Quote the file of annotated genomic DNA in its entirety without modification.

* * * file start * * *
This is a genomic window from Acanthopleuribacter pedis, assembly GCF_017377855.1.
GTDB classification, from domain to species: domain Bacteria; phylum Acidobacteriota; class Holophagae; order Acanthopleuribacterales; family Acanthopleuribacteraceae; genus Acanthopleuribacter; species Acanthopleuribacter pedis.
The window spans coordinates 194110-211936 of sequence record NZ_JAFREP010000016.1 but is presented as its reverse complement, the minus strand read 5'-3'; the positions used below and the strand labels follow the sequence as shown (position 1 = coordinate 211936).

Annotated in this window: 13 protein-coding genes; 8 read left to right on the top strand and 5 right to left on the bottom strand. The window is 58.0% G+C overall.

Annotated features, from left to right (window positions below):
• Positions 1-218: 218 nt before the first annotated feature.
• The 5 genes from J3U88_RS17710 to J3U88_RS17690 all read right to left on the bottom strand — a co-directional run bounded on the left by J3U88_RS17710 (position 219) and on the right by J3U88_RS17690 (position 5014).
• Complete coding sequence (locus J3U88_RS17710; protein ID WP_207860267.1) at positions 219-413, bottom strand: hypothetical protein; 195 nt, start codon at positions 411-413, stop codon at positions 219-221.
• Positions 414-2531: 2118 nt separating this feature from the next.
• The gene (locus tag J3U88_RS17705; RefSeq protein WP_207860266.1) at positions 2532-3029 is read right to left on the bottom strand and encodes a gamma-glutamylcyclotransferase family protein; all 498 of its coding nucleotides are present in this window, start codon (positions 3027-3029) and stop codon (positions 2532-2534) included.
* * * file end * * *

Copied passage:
This is a genomic window from Acanthopleuribacter pedis, assembly GCF_017377855.1.
GTDB classification, from domain to species: domain Bacteria; phylum Acidobacteriota; class Holophagae; order Acanthopleuribacterales; family Acanthopleuribacteraceae; genus Acanthopleuribacter; species Acanthopleuribacter pedis.
The window spans coordinates 194110-211936 of sequence record NZ_JAFREP010000016.1 but is presented as its reverse complement, the minus strand read 5'-3'; the positions used below and the strand labels follow the sequence as shown (position 1 = coordinate 211936).

Annotated in this window: 13 protein-coding genes; 8 read left to right on the top strand and 5 right to left on the bottom strand. The window is 58.0% G+C overall.

Annotated features, from left to right (window positions below):
• Positions 1-218: 218 nt before the first annotated feature.
• The 5 genes from J3U88_RS17710 to J3U88_RS17690 all read right to left on the bottom strand — a co-directional run bounded on the left by J3U88_RS17710 (position 219) and on the right by J3U88_RS17690 (position 5014).
• Complete coding sequence (locus J3U88_RS17710; protein ID WP_207860267.1) at positions 219-413, bottom strand: hypothetical protein; 195 nt, start codon at positions 411-413, stop codon at positions 219-221.
• Positions 414-2531: 2118 nt separating this feature from the next.
• The gene (locus tag J3U88_RS17705; RefSeq protein WP_207860266.1) at positions 2532-3029 is read right to left on the bottom strand and encodes a gamma-glutamylcyclotransferase family protein; all 498 of its coding nucleotides are present in this window, start codon (positions 3027-3029) and stop codon (positions 2532-2534) included.